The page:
Their capacity to change things is limited. As an NGO they  help the victims and lobby governments. At least they do this consistently and thoroughly, and, I think, they, and other groups like them, deserve our attention.


Conversations with my daughters (4)

My youngest daughter is completing her HSC.

She is currently writing an assignment on ‘History and Memory’ and reading The Fiftieth Gate. It is a mixture of memoir and recount about the Holocaust. One of her self-selected supplementary texts is the film Hotel Rwanda, about the brave Paul Rusesabagina, the man who saved all of those people who fled to his hotel from the genocide in Kigali.

Paul Rusesabagina said of the film that it couldn’t possibly show the horrors of those days:  the rapes, the killing.

On the ABC tonight I heard about Bosco Ntaganda, who is currently operating in The Congo as one of the ‘most wanted’ warlords. More ‘unrivaled’ violence.

And there was a boy who died this week from a random king hit in Kings Cross…

Each of our visits to Africa: to Zimbabwe in the 1990s when we lived and worked in Harare, or more recently to Tanzania visiting the Katoke Trust schools and work, has been to communities that are vibrant and dynamic, to hospitable people.

Holly is just like anyone else who has had a personal experience, or who seeks to be empathetic. She does not see the people who die as film extras, or as distant shadows. She sees them as our neighbours.

How do we do more on a consistent basis in schools to close the space between us and the people who live in such circumstances? The students want to do the best possible thing to assist – and not out of post-colonial guilt. They hope for safety and significance for other people. And parents, rightly, want their own young adults to be safe and to undertake any such connection wisely.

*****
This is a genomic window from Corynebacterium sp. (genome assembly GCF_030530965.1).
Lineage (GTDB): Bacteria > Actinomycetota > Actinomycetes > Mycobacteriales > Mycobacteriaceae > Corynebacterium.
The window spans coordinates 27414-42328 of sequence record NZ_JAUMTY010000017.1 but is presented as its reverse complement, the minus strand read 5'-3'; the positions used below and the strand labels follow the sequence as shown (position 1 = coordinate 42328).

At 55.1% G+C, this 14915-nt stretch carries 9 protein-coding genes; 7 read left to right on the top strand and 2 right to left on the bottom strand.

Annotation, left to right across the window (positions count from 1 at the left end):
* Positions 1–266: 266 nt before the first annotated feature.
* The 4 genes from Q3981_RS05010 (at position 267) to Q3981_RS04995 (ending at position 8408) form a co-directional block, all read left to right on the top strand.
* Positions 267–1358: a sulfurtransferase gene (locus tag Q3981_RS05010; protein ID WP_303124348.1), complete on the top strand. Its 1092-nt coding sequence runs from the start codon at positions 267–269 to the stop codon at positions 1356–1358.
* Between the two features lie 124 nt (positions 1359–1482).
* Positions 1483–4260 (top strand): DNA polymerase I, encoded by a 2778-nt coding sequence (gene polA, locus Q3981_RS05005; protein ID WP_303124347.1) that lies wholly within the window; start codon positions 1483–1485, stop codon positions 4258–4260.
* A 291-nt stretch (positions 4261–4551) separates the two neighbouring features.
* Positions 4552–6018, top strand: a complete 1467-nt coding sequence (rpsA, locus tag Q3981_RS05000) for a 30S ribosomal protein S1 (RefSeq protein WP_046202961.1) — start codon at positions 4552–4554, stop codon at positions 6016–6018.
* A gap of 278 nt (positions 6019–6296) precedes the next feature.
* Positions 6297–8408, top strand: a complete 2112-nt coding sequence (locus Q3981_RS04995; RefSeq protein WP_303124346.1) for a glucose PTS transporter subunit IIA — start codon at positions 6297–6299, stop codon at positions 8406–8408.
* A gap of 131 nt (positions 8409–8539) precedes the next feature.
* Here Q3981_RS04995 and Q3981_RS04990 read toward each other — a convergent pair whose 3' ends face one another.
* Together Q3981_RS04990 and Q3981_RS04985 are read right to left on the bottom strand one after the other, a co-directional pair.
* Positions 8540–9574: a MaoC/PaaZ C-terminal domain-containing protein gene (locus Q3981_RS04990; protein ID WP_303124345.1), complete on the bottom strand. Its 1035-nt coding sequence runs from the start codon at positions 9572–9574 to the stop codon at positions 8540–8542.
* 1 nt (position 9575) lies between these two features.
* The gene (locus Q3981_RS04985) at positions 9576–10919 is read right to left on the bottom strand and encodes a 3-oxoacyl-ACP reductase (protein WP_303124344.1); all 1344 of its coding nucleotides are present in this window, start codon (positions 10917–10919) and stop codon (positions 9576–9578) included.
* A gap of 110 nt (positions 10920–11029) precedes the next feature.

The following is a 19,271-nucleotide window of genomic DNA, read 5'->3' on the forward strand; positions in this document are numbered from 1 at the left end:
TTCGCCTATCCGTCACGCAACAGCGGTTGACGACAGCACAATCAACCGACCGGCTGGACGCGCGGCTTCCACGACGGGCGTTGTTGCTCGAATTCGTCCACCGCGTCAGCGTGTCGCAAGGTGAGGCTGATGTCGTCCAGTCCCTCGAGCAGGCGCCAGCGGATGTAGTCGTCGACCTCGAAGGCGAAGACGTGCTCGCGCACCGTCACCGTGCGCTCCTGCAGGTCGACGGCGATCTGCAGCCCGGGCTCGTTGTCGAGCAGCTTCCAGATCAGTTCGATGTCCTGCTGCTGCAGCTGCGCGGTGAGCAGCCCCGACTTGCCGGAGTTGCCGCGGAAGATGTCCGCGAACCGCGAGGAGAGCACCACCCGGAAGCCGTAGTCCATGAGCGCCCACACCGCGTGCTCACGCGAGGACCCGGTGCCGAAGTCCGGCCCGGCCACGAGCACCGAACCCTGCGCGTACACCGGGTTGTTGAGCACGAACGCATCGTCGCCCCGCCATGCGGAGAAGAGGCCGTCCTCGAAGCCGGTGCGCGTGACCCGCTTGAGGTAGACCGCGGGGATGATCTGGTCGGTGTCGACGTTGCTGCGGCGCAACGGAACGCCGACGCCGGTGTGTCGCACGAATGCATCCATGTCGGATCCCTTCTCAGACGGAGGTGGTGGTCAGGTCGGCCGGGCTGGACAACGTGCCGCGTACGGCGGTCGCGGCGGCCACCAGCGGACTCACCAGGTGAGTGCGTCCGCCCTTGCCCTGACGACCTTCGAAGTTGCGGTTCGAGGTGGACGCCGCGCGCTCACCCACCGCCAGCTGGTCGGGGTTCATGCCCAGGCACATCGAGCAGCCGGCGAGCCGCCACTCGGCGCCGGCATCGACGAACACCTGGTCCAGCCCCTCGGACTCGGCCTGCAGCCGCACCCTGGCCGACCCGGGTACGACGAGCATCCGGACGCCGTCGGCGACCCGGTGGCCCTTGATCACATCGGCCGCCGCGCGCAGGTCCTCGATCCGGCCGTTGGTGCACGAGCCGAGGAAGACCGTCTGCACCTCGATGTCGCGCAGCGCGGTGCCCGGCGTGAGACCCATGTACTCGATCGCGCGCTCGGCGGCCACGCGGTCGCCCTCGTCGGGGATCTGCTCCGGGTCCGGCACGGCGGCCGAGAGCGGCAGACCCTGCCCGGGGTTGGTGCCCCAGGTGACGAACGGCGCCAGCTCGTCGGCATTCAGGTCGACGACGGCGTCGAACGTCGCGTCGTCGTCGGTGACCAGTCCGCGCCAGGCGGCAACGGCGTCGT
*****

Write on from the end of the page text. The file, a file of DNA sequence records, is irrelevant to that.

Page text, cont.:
I am grateful to my predecessor at PLC Sydney that we have links with orphanages in Vietnam and schools in Timor-Leste. We are now connecting to work in Kolkata where children are being freed from sex-slavery and to the Mizoram province in India where we have much to learn. And we have links with Katoke where wonderful things are happening.

Of course schools can’t connect with the dangerous places. And we need to focus on a few projects rather than cast the net too widely. And with each project there needs to be parameters and clear expectations as to the nature of the relationship.

Perhaps I say to my daughter ‘Thank God for the Salvos’, and for World Vision, and for The Katoke Trust…

There are whole communities addressing these needs. We don’t need to reinvent the wheel.

Globalisation and Student Learning in Tanzania

Student Debate at Katoke, 2011

In July 2011 I had the privilege of travelling to the Katoke-Lweru Secondary School, on the western coast of Lake Victoria,Tanzania. I went with other educators and my family, to conduct professional development with and for principals and teachers of East Africa. As part of our visit we took part in a debate on globalisation with the senior students of Katoke-Lweru Secondary School.